Waiting for the Train

It’s a common experience in New York City to spend time waiting for the subway. And those who live out along the elevated tracks have more experience with it than most. The elevated tracks run out from the heart of the city into modest to low income residential neighborhoods, creating communities and opportunity but also blighting its immediate path.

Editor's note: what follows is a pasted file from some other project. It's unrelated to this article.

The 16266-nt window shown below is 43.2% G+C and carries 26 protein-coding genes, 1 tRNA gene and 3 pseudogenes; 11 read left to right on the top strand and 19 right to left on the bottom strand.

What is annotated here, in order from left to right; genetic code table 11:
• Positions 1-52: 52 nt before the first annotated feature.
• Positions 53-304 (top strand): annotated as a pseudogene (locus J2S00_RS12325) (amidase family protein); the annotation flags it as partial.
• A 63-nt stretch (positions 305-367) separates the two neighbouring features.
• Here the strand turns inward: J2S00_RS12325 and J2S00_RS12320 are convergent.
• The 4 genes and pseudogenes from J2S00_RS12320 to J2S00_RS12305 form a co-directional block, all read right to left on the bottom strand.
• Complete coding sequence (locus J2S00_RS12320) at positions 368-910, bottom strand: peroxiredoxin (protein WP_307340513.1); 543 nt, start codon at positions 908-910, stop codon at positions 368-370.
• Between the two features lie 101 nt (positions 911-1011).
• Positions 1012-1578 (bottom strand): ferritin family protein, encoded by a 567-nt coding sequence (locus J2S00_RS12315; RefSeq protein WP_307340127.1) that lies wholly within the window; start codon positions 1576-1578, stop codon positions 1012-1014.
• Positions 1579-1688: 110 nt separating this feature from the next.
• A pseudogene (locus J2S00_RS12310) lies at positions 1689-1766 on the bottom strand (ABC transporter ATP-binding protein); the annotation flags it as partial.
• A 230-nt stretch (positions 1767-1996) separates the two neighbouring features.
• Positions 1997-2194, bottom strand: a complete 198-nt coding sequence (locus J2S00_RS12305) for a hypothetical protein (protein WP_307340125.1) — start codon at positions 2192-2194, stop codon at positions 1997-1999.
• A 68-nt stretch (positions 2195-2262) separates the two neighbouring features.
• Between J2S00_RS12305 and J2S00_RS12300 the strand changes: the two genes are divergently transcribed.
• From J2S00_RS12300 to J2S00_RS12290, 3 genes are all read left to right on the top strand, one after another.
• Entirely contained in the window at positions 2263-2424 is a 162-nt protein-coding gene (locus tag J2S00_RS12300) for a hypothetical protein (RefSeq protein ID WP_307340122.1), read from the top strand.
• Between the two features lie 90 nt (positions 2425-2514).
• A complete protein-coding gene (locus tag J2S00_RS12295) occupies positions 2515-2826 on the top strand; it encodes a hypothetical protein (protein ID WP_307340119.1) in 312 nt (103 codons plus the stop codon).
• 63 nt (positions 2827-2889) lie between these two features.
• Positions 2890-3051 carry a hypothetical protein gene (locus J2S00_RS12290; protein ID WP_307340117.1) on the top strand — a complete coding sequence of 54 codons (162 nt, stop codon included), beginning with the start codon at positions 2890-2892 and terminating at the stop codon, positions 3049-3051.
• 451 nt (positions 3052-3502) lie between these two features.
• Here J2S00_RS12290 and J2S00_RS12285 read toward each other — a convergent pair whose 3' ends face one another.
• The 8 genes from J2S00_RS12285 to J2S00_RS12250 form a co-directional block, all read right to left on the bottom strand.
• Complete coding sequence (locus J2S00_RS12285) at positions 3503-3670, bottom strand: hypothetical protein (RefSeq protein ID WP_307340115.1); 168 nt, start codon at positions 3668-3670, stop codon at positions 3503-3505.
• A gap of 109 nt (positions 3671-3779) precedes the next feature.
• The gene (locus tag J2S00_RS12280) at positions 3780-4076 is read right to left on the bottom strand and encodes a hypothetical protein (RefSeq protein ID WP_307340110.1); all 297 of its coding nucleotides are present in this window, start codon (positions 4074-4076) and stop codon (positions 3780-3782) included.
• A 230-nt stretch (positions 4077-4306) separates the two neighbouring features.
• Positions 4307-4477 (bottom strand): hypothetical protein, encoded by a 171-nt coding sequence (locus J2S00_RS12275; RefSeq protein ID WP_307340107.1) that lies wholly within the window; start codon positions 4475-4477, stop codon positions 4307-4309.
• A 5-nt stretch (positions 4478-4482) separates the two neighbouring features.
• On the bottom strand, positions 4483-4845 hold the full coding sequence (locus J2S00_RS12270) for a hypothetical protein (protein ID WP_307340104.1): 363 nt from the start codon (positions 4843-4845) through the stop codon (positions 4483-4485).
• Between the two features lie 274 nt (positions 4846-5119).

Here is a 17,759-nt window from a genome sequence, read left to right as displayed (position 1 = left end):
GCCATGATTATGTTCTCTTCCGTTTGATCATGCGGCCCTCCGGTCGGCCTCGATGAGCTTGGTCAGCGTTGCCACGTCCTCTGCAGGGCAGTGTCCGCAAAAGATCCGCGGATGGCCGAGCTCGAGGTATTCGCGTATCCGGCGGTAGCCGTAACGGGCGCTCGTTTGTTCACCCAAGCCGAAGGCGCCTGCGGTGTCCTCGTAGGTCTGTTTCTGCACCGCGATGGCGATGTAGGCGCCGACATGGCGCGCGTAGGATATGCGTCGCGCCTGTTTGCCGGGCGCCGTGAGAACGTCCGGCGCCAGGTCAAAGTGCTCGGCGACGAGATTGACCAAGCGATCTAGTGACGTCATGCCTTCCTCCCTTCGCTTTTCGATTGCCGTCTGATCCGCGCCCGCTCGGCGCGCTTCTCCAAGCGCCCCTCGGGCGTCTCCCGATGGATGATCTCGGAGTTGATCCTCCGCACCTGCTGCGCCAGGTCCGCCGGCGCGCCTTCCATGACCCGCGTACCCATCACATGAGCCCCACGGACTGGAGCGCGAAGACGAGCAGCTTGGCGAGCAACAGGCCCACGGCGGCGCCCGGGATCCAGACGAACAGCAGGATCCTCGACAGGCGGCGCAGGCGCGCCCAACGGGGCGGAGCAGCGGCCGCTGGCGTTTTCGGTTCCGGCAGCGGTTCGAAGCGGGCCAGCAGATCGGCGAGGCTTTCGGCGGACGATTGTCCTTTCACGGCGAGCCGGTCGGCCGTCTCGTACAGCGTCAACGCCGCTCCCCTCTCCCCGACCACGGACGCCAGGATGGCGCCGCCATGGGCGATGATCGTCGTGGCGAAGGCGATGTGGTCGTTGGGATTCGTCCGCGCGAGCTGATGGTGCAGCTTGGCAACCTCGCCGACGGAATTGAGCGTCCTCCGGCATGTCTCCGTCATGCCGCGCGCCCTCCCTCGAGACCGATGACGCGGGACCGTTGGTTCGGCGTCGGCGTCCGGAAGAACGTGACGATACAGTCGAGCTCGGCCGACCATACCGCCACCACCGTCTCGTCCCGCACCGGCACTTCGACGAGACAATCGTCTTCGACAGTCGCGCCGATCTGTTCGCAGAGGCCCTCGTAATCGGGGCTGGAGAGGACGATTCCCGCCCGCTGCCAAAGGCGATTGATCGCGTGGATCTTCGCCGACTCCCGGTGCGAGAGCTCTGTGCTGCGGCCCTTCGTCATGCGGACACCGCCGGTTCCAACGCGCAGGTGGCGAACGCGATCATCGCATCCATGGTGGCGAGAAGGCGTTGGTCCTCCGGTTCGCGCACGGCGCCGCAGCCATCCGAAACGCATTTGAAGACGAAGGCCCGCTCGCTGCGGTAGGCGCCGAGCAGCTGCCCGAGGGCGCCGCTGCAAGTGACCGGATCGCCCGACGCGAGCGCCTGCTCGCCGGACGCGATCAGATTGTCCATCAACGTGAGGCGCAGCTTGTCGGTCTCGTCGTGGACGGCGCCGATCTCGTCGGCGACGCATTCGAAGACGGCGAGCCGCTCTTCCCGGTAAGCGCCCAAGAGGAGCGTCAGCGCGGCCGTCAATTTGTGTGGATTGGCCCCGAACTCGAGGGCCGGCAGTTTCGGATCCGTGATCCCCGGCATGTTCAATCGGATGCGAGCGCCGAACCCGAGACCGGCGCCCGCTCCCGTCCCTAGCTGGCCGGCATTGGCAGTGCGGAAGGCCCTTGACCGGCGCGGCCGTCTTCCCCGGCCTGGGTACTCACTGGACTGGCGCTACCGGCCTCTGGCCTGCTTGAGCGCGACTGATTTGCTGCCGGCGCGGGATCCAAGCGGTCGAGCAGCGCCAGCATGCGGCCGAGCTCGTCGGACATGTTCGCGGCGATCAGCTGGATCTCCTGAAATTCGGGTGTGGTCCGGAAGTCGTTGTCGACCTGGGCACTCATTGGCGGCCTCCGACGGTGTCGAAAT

I have been spending entire evenings waiting for the train: in particular the A, D, F, M, Q and 7 trains as they pass through Brooklyn and Queens. As I set up a shot and wait for the train to pass by, which will create a brushstroke of light across the image, I feel like I have become a painter, not entirely in control of the photograph, waiting to see what the effects of movement and timing will be. The camera compresses the seconds that the train is passing by into one image making a light beam, transforming the cars and windows of the train into a beautiful image that looks quite different than what can be seen by the human eye. The result is magic, something beautiful created out of the very ordinary. It represents the best of technology and life in the city. Below the train, it is dark in the day, deafeningly loud when the trains pass by. It is a place to pass through quickly. You only live next to the train tracks if you have no choice. The built environment, in the juxtaposition of the train trestles and people’s homes, reveals income disparity that plagues the city. The best and the worst of New York are both here in the frame.